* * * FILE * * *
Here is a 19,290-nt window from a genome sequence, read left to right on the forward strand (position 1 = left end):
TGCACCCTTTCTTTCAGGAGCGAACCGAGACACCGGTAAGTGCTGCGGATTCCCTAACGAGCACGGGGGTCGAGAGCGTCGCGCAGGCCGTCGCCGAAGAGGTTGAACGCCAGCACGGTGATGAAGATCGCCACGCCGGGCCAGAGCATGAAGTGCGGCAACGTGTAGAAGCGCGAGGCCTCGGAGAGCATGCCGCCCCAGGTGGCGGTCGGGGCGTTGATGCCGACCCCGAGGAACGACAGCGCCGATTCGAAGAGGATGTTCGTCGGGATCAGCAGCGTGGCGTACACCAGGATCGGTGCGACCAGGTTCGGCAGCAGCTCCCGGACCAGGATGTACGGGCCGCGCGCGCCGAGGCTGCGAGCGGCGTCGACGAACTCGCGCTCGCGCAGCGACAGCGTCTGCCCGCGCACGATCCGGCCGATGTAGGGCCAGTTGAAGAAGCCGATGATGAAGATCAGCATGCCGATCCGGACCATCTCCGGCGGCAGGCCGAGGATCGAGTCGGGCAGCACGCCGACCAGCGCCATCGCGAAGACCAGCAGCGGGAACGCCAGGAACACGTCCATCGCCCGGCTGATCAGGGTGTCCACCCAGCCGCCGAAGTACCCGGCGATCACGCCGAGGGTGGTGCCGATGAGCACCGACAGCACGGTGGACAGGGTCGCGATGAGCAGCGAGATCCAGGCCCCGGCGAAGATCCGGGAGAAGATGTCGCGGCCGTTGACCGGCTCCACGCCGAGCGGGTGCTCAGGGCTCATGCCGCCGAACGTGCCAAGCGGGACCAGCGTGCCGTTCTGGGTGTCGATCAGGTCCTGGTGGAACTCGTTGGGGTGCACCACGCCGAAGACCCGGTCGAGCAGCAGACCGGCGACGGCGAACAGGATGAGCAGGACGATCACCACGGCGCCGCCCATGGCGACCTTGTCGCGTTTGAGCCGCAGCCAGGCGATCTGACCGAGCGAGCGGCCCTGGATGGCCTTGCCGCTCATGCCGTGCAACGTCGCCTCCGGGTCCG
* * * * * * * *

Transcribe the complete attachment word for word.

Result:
Here is a 19,290-nt window from a genome sequence, read left to right on the forward strand (position 1 = left end):
TGCACCCTTTCTTTCAGGAGCGAACCGAGACACCGGTAAGTGCTGCGGATTCCCTAACGAGCACGGGGGTCGAGAGCGTCGCGCAGGCCGTCGCCGAAGAGGTTGAACGCCAGCACGGTGATGAAGATCGCCACGCCGGGCCAGAGCATGAAGTGCGGCAACGTGTAGAAGCGCGAGGCCTCGGAGAGCATGCCGCCCCAGGTGGCGGTCGGGGCGTTGATGCCGACCCCGAGGAACGACAGCGCCGATTCGAAGAGGATGTTCGTCGGGATCAGCAGCGTGGCGTACACCAGGATCGGTGCGACCAGGTTCGGCAGCAGCTCCCGGACCAGGATGTACGGGCCGCGCGCGCCGAGGCTGCGAGCGGCGTCGACGAACTCGCGCTCGCGCAGCGACAGCGTCTGCCCGCGCACGATCCGGCCGATGTAGGGCCAGTTGAAGAAGCCGATGATGAAGATCAGCATGCCGATCCGGACCATCTCCGGCGGCAGGCCGAGGATCGAGTCGGGCAGCACGCCGACCAGCGCCATCGCGAAGACCAGCAGCGGGAACGCCAGGAACACGTCCATCGCCCGGCTGATCAGGGTGTCCACCCAGCCGCCGAAGTACCCGGCGATCACGCCGAGGGTGGTGCCGATGAGCACCGACAGCACGGTGGACAGGGTCGCGATGAGCAGCGAGATCCAGGCCCCGGCGAAGATCCGGGAGAAGATGTCGCGGCCGTTGACCGGCTCCACGCCGAGCGGGTGCTCAGGGCTCATGCCGCCGAACGTGCCAAGCGGGACCAGCGTGCCGTTCTGGGTGTCGATCAGGTCCTGGTGGAACTCGTTGGGGTGCACCACGCCGAAGACCCGGTCGAGCAGCAGACCGGCGACGGCGAACAGGATGAGCAGGACGATCACCACGGCGCCGCCCATGGCGACCTTGTCGCGTTTGAGCCGCAGCCAGGCGATCTGACCGAGCGAGCGGCCCTGGATGGCCTTGCCGCTCATGCCGTGCAACGTCGCCTCCGGGTCCG